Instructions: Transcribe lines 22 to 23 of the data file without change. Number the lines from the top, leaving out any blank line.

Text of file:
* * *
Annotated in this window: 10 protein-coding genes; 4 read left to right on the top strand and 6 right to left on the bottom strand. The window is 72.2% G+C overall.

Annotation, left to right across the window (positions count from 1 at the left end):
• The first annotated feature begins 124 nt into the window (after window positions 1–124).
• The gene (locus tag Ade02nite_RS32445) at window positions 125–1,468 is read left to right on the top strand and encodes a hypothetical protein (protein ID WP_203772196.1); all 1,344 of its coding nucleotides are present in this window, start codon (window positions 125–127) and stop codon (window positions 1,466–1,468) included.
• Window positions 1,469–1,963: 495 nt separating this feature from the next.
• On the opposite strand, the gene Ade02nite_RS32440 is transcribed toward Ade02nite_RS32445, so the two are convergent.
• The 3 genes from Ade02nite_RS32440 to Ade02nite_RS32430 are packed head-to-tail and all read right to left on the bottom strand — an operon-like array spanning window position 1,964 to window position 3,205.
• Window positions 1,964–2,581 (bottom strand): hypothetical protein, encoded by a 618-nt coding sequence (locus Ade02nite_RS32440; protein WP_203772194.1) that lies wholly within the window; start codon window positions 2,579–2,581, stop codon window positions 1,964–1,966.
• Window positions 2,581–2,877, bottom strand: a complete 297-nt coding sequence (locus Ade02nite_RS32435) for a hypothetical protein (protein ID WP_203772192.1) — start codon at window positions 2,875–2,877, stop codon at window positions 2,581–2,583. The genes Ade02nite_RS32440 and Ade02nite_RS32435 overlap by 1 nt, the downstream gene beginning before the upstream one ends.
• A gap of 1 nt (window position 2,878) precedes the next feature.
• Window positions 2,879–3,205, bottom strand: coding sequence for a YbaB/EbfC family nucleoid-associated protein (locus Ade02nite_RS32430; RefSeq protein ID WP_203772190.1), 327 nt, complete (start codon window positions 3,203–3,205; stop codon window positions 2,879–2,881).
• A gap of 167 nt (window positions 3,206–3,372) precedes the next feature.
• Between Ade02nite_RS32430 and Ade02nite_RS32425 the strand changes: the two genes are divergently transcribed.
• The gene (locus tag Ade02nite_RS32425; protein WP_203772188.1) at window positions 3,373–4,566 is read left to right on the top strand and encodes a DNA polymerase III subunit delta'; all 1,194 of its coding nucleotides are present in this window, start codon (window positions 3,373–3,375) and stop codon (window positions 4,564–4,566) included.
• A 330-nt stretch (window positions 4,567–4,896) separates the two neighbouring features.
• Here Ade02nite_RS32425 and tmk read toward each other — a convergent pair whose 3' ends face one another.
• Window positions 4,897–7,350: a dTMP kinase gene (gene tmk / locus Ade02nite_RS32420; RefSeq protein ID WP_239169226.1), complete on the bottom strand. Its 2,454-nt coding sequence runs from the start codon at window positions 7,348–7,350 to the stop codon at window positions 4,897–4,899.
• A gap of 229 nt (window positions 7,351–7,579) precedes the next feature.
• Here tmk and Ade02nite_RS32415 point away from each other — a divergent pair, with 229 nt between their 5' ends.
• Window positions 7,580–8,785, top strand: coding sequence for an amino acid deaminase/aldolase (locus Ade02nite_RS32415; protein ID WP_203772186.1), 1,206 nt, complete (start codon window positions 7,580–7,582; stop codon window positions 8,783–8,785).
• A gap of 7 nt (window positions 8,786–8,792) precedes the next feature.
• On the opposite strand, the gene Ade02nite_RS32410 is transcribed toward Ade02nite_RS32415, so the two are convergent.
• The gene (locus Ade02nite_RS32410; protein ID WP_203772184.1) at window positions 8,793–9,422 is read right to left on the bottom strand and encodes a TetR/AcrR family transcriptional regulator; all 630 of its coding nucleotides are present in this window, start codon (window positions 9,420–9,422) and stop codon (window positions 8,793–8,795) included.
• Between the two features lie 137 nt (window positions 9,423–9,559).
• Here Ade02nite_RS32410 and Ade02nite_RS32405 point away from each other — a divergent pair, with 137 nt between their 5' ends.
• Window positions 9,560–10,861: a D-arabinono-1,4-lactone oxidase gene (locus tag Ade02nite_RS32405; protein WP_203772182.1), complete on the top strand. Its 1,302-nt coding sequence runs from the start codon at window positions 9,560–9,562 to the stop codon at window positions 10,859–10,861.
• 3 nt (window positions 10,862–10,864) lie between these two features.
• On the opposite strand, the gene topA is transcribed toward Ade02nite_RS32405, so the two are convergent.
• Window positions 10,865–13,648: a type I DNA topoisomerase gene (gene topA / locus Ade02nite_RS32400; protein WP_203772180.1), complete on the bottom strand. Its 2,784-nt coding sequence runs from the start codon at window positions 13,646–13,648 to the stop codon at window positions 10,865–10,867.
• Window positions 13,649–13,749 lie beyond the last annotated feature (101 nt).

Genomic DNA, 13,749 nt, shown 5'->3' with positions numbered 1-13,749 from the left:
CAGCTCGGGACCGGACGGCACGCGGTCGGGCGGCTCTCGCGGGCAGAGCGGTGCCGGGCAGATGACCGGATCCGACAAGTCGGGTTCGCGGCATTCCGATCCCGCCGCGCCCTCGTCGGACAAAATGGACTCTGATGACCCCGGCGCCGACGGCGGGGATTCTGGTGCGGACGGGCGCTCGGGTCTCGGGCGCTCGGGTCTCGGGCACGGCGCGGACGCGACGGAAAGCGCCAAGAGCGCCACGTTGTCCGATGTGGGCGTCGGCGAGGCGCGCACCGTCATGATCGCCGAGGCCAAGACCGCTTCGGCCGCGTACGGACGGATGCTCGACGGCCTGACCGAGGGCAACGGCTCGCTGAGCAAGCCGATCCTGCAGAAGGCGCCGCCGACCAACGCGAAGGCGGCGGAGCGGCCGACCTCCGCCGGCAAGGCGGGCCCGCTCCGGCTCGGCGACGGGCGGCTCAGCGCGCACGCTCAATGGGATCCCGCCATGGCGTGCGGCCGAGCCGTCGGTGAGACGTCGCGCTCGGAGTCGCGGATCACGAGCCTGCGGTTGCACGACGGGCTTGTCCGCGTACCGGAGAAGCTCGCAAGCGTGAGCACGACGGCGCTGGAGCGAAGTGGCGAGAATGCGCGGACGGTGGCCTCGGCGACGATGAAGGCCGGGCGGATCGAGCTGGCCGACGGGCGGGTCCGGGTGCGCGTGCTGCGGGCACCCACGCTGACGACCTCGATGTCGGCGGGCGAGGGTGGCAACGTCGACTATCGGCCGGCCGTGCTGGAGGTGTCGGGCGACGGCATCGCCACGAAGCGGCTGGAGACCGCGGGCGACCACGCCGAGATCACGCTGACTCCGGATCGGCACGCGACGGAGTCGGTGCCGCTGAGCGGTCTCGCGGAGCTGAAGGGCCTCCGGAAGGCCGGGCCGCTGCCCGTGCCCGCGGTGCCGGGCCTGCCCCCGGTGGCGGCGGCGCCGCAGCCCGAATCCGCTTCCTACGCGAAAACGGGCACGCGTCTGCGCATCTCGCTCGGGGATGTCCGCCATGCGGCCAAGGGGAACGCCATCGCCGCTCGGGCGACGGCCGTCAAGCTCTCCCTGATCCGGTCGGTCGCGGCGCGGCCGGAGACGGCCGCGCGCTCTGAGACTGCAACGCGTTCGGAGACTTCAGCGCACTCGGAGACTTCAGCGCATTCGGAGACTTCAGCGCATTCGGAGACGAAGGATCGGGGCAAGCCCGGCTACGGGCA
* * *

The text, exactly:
• On the opposite strand, the gene Ade02nite_RS32410 is transcribed toward Ade02nite_RS32415, so the two are convergent.
• The gene (locus Ade02nite_RS32410; protein ID WP_203772184.1) at window positions 8,793–9,422 is read right to left on the bottom strand and encodes a TetR/AcrR family transcriptional regulator; all 630 of its coding nucleotides are present in this window, start codon (window positions 9,420–9,422) and stop codon (window positions 8,793–8,795) included.